Iraq has agreed to pay $408 million in cash to Egypt to settle old debts owed by Baghdad from more than two decades ago, a government spokesman said.
Reuters reports that the debts date back to a period when United Nations sanctions following the 1990 Iraqi invasion of Kuwait blocked the payment of salaries that were due to hundreds of thousands of Egyptian labourers who worked in Iraq in the 1980s.
“The Iraqi cabinet decided that the finance ministry should pay the $408 million in original debts to Egypt,” Ali al-Dabbagh said in a statement. “This payment is a proof of Iraqi solid economic relations with the world countries,” he said.
Prime Minister Nuri al-Maliki’s government wants to foster better ties with Arab neighbours and foreign creditors, and the Iraqi finances have improved post-Saddam.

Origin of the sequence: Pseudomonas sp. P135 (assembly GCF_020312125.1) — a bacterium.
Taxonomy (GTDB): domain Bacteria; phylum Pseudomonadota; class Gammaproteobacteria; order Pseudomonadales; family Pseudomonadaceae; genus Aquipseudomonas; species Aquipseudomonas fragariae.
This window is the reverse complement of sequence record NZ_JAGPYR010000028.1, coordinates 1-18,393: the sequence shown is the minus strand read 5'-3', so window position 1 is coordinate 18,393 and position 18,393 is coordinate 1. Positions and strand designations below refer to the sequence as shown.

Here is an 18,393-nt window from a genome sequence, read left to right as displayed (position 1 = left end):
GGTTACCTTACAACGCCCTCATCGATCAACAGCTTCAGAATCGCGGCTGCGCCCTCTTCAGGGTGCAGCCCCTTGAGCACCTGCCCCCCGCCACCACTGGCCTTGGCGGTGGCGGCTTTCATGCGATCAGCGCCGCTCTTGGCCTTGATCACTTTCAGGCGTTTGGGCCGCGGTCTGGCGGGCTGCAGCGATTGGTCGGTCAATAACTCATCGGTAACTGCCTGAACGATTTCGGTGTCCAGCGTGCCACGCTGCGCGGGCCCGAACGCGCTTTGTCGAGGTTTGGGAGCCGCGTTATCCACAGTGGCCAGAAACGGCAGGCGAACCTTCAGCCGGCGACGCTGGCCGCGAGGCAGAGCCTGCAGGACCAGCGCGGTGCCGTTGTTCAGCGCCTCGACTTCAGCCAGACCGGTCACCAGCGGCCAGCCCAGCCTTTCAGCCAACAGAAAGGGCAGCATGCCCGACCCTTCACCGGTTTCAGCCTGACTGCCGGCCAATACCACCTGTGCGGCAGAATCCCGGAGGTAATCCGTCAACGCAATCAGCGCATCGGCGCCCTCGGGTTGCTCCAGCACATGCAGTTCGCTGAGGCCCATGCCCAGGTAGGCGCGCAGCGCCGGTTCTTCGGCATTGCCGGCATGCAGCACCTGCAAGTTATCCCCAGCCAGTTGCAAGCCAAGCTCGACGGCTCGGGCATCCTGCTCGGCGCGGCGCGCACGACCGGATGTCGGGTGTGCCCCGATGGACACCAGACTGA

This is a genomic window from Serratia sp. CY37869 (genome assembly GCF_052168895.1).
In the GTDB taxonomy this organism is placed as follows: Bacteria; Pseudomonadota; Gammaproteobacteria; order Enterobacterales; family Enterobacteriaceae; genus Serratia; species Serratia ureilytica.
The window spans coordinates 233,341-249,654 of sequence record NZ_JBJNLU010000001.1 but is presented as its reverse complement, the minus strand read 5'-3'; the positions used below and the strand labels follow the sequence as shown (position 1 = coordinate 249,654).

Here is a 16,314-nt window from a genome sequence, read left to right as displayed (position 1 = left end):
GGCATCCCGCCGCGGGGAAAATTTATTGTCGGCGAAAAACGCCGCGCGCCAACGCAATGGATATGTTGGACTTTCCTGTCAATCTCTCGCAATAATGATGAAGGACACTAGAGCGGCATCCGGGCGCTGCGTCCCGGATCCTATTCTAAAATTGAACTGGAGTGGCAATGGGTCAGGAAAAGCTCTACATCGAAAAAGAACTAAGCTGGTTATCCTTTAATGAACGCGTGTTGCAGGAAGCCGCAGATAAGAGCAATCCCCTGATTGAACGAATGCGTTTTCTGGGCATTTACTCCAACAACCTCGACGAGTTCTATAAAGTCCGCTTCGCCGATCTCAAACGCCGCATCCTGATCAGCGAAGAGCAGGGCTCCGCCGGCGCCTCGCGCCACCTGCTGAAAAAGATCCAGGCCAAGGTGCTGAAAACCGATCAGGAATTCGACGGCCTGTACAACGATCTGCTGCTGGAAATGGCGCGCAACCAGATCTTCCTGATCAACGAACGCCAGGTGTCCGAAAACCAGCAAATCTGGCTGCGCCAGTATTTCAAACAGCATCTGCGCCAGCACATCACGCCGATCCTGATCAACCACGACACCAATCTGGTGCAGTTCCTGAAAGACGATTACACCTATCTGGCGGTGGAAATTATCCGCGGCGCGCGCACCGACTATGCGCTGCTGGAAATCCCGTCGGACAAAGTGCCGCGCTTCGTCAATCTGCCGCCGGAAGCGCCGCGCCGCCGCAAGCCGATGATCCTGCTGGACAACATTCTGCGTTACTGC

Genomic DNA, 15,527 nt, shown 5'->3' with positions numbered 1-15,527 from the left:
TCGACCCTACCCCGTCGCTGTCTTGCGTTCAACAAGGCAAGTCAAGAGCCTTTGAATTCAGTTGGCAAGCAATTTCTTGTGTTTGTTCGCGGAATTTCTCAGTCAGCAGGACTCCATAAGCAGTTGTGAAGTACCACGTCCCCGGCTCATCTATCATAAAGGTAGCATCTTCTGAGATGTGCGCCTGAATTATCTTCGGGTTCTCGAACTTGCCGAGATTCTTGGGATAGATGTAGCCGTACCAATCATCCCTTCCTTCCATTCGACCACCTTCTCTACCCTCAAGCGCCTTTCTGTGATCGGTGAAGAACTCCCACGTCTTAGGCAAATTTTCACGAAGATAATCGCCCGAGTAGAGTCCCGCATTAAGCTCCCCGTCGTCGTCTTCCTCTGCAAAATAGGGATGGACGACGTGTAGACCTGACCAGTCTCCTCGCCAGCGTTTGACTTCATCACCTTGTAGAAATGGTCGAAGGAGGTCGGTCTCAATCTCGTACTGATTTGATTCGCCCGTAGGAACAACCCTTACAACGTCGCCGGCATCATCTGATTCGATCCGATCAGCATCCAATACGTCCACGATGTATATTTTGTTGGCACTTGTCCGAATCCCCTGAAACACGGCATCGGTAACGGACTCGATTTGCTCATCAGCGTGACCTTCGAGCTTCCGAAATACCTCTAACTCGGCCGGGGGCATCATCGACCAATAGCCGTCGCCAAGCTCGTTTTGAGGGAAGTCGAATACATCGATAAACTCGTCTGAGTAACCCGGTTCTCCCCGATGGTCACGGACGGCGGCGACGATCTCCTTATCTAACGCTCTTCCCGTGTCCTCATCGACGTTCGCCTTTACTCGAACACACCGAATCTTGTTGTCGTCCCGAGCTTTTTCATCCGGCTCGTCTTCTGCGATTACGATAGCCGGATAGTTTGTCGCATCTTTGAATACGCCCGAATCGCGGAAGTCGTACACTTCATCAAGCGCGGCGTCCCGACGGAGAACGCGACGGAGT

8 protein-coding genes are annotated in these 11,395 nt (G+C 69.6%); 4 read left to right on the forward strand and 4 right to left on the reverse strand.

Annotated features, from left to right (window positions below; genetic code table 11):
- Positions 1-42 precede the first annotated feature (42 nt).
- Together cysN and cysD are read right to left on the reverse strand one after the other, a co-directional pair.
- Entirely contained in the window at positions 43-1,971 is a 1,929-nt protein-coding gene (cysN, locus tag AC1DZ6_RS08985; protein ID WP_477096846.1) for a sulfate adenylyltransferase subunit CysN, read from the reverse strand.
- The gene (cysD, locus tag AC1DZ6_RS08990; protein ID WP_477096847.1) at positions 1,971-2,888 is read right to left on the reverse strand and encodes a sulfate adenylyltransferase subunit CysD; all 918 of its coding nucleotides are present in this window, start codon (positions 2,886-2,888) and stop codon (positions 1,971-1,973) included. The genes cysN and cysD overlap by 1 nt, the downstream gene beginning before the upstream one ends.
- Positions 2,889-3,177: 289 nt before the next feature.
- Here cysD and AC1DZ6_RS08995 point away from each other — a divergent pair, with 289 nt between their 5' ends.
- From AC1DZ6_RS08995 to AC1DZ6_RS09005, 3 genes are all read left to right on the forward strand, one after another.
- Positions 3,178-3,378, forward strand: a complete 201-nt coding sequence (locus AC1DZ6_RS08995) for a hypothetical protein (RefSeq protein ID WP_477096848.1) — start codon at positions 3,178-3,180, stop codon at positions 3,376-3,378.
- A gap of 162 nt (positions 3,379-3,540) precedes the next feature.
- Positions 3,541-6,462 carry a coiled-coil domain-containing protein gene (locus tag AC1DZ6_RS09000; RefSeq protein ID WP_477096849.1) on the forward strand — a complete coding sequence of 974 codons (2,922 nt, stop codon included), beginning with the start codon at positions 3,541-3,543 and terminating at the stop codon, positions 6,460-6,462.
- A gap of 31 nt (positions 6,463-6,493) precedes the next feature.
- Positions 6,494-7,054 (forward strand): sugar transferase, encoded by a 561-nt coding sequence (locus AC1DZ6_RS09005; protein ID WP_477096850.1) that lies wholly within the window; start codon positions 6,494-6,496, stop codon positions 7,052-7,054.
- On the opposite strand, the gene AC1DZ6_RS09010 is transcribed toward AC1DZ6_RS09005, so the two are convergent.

In 2003, the country’s external debt was $130-$140 billion but that went down to about $88 billion last year. The Paris Club of 19 rich creditor nations agreed in 2004 to write off 80 percent of Iraq’s roughly $40 billion debt.
Progress on debt forgiveness talks with non-Paris Club creditors remains uneven though the United Arab Emirates cancelled Iraq’s debt in 2008. Estimates of Iraq’s non-Paris Club debt vary but Kuwait, Turkey and Saudi Arabia are among the notable hold outs.
(Source: Reuters, Aswat al-Iraq)